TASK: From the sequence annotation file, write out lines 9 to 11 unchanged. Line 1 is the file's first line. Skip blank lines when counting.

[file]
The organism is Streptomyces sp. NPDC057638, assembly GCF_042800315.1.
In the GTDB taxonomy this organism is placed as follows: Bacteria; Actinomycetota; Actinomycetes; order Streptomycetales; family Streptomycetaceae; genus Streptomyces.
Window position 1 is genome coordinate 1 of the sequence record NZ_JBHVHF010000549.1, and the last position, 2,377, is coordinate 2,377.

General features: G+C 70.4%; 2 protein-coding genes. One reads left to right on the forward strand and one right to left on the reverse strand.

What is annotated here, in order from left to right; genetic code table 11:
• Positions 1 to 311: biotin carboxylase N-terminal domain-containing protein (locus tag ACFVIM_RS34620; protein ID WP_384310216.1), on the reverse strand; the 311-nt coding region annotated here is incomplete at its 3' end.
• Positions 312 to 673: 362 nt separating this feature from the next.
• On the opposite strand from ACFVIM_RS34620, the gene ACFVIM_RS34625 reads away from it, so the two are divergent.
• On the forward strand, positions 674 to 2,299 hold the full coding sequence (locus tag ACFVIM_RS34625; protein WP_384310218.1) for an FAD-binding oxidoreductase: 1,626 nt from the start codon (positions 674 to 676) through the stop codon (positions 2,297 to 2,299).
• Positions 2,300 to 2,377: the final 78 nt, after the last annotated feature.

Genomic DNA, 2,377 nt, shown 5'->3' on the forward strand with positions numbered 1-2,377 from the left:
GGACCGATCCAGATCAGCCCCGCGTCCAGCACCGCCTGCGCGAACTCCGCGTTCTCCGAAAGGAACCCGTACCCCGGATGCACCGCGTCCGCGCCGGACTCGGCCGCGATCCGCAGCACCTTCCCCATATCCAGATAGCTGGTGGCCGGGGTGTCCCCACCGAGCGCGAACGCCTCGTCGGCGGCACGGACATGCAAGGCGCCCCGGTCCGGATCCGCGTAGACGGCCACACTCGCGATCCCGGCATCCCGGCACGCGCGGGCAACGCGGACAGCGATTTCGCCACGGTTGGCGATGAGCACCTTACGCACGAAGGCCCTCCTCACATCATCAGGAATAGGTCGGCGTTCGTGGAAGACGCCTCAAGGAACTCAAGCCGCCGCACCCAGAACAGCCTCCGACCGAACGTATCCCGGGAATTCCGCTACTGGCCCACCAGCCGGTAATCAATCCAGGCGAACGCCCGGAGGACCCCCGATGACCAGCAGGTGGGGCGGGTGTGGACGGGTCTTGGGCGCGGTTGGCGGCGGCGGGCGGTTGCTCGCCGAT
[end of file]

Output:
• On the forward strand, positions 674 to 2,299 hold the full coding sequence (locus tag ACFVIM_RS34625; protein WP_384310218.1) for an FAD-binding oxidoreductase: 1,626 nt from the start codon (positions 674 to 676) through the stop codon (positions 2,297 to 2,299).
• Positions 2,300 to 2,377: the final 78 nt, after the last annotated feature.

Genomic DNA, 2,377 nt, shown 5'->3' on the forward strand with positions numbered 1-2,377 from the left: